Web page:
A door slams and you jump. You realize you’ve been staring into space for several minutes instead of working on the project in front of you.
Why can’t I concentrate?
At times you feel disconnected from the world; at other times you feel as if a layer of skin is missing—you’re jumpy and aware of every little sound, movement, and smell around you. And the worst times are when the sights, sounds, and smells are not the ones around you but the ones from that terrible time you try not to think about but just can’t forget.
When will this get better?
Post-Traumatic Stress Disorder happens when a person has been exposed to an event that produces a reaction of extreme fear. The chemicals that flood the brain in those moments cause it to categorize that experience – and file away those memories – differently than ordinary, day-to-day events. The DSM-V breaks down the symptoms of PTSD into four basic categories:
- Unwanted, recurrent memories of the event
- Dreams or nightmares related to the event
- Physical or emotional reaction (racing heart, crying, etc.) to reminders of the event
- Avoiding thoughts, feelings, or physical sensations that bring up memories of the event
- Avoiding people, places, conversations, activities, objects, or situations that bring up memories of the event
Thought and Mood Disrupting Symptoms:
- Inability to remember a significant detail of the event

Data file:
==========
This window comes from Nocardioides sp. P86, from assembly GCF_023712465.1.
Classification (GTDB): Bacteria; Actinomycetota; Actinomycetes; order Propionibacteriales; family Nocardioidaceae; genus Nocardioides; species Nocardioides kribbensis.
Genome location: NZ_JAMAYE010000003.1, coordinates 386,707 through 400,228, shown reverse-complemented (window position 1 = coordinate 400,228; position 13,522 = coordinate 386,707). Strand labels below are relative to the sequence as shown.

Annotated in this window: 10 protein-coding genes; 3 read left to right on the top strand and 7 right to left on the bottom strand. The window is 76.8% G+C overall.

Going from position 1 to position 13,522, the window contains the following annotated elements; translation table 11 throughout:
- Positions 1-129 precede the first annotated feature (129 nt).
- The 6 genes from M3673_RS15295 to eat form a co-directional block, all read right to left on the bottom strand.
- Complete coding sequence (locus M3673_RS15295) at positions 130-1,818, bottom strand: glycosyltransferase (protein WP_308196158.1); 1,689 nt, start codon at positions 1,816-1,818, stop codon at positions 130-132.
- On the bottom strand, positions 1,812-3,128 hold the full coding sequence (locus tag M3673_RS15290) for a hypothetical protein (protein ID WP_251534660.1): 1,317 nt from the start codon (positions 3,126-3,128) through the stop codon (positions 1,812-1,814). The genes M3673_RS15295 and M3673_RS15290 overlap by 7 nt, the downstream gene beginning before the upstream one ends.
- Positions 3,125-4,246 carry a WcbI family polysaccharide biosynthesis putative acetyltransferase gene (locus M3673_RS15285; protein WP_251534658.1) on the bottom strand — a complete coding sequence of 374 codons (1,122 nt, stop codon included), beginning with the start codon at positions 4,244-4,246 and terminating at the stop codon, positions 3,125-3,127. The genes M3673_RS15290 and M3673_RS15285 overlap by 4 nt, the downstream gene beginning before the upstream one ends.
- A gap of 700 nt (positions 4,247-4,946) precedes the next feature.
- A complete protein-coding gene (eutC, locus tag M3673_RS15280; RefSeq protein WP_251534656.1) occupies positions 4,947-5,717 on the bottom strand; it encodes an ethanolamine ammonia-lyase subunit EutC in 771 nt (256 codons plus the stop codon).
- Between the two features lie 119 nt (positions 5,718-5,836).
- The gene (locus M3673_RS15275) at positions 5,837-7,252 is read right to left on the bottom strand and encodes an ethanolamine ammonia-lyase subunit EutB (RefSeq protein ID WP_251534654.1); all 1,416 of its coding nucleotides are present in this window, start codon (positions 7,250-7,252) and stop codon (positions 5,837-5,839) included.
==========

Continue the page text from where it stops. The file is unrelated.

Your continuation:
- Persistent and increased negative thoughts about yourself, others, or the world
- Increased blame of self or others regarding the event
- Pervasive negative emotions i.e. shame, anger, fear
- Loss of interest in activities that you used to enjoy
- Feeling detached from others
- Inability to experience positive emotions i.e. love, joy, happiness
- Impulsive or self-destructive behavior
- Feeling constantly on guard; hypervigilant
- Heightened startle response
- Difficulty concentrating
- Problems sleeping
The artwork on this page may resonate with you: Everyone and everything around me is a firecracker about to go off. Or am I the firecracker?
Treatment for PTSD is multi-faceted. While Cognitive Behavior Therapy for PTSD remains a classic method (and we often use various components from it), other studies have shown better response to methods like EMDR, somatic and body-work (like yoga), Emotion Focused Therapy, and impressive results with neurofeedback. An excellent book describing the most current research is Bessel van der Kolk’s The Body Keeps the Score. When the traumatic events were relatively brief and specific, then successful treatment is also often brief. Unfortunately, if the events were more severe and/or lasted a long time, then it may be what van der Kolk described as Developmental Trauma Disorder. If that is the case for you, then successful treatment is likely to take longer and involve more modalities. At Brain Health Northwest, our clinicians have many years of experience working with trauma from a variety of perspectives. Our commitment to you is to use everything at our disposal to help you recover!